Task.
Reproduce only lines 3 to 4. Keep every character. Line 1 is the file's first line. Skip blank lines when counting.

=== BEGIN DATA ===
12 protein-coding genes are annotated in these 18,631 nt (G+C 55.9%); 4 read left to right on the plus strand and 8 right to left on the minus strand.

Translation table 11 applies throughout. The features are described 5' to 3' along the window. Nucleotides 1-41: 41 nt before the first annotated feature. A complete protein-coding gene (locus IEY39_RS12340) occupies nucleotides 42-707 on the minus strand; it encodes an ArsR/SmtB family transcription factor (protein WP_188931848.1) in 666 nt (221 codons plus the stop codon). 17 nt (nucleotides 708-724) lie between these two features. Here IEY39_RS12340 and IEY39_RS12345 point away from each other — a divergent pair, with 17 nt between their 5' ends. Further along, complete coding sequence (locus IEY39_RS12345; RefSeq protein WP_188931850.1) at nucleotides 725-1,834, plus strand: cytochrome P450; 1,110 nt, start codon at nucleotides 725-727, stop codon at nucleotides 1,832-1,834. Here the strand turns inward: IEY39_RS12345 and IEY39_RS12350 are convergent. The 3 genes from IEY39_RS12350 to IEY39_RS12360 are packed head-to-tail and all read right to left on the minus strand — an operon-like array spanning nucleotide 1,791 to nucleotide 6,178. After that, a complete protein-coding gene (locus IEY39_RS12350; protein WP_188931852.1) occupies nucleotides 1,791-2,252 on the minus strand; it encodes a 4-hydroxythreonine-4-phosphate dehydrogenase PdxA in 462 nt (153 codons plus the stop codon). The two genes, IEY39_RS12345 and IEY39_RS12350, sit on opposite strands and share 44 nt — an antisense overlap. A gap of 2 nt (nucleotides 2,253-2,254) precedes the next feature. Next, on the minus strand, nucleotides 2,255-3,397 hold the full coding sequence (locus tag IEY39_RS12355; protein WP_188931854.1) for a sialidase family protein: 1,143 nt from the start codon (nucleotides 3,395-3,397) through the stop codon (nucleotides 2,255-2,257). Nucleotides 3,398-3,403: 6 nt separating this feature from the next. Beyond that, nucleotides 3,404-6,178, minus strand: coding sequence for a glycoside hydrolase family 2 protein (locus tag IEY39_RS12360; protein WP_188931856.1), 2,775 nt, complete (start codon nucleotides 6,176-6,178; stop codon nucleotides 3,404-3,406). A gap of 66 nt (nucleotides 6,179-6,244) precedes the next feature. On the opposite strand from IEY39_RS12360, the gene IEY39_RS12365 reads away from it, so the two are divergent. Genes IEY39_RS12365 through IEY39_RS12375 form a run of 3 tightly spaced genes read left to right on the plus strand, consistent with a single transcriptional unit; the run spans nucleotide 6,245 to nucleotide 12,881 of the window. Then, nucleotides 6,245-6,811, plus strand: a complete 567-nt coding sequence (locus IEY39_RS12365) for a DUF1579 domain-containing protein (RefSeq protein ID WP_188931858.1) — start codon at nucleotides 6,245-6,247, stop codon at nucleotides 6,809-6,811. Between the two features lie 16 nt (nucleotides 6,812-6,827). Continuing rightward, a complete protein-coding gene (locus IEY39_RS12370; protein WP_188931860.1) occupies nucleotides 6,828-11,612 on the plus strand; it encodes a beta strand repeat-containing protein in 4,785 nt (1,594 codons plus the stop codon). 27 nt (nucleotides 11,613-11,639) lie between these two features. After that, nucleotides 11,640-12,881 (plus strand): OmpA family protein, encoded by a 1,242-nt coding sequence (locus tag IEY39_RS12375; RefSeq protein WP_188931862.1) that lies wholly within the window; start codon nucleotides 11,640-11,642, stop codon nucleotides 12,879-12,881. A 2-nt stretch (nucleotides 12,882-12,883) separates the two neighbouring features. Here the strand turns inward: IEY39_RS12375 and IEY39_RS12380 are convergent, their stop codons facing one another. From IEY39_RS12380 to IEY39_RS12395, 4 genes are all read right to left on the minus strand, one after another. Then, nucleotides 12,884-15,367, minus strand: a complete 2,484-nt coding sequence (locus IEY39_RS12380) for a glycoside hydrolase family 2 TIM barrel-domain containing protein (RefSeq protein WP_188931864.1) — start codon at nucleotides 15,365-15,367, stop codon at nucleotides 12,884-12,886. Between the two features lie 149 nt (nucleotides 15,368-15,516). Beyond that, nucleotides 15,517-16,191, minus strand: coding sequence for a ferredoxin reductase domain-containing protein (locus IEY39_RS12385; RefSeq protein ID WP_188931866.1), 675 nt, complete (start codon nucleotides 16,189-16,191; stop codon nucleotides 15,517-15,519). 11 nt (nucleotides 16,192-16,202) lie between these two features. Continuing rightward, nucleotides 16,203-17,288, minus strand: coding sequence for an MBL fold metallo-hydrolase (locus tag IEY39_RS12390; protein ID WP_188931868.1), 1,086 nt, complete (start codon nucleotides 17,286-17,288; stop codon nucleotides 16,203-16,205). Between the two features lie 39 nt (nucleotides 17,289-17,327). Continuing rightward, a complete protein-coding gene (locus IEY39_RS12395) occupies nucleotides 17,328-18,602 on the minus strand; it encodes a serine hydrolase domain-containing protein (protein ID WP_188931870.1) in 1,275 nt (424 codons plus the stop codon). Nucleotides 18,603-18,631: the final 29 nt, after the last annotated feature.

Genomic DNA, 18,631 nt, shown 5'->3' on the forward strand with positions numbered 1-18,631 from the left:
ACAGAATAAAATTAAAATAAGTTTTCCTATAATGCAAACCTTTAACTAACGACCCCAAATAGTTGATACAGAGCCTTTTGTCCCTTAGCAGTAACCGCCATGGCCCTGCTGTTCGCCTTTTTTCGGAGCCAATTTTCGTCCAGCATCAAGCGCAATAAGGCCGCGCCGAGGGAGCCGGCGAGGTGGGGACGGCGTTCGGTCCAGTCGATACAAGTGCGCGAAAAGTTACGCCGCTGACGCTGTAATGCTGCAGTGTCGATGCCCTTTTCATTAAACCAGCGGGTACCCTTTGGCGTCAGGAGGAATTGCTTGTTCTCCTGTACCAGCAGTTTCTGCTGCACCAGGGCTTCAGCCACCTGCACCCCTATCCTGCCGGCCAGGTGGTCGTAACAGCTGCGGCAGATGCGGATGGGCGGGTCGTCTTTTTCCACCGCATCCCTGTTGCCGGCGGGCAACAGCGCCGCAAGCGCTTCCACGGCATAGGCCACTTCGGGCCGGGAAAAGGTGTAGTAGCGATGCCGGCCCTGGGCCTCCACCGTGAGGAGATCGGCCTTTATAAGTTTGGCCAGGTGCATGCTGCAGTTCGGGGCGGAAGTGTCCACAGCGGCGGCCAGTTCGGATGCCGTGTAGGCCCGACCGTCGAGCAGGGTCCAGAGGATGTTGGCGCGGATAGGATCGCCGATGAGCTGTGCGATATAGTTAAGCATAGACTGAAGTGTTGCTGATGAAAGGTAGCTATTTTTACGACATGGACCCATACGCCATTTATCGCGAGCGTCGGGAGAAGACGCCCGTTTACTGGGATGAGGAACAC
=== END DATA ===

Genomic DNA, 18,631 nt, shown 5'->3' on the forward strand with positions numbered 1-18,631 from the left:
ACAGAATAAAATTAAAATAAGTTTTCCTATAATGCAAACCTTTAACTAACGACCCCAAATAGTTGATACAGAGCCTTTTGTCCCTTAGCAGTAACCGCCATGGCCCTGCTGTTCGCCTTTTTTCGGAGCCAATTTTCGTCCAGCATCAAGCGCAATAAGGCCGCGCCGAGGGAGCCGGCGAGGTGGGGACGGCGTTCGGTCCAGTCGATACAAGTGCGCGAAAAGTTACGCCGCTGACGCTGTAATGCTGCAGTGTCGATGCCCTTTTCATTAAACCAGCGGGTACCCTTTGGCGTCAGGAGGAATTGCTTGTTCTCCTGTACCAGCAGTTTCTGCTGCACCAGGGCTTCAGCCACCTGCACCCCTATCCTGCCGGCCAGGTGGTCGTAACAGCTGCGGCAGATGCGGATGGGCGGGTCGTCTTTTTCCACCGCATCCCTGTTGCCGGCGGGCAACAGCGCCGCAAGCGCTTCCACGGCATAGGCCACTTCGGGCCGGGAAAAGGTGTAGTAGCGATGCCGGCCCTGGGCCTCCACCGTGAGGAGATCGGCCTTTATAAGTTTGGCCAGGTGCATGCTGCAGTTCGGGGCGGAAGTGTCCACAGCGGCGGCCAGTTCGGATGCCGTGTAGGCCCGACCGTCGAGCAGGGTCCAGAGGATGTTGGCGCGGATAGGATCGCCGATGAGCTGTGCGATATAGTTAAGCATAGACTGAAGTGTTGCTGATGAAAGGTAGCTATTTTTACGACATGGACCCATACGCCATTTATCGCGAGCGTCGGGAGAAGACGCCCGTTTACTGGGATGAGGAACAC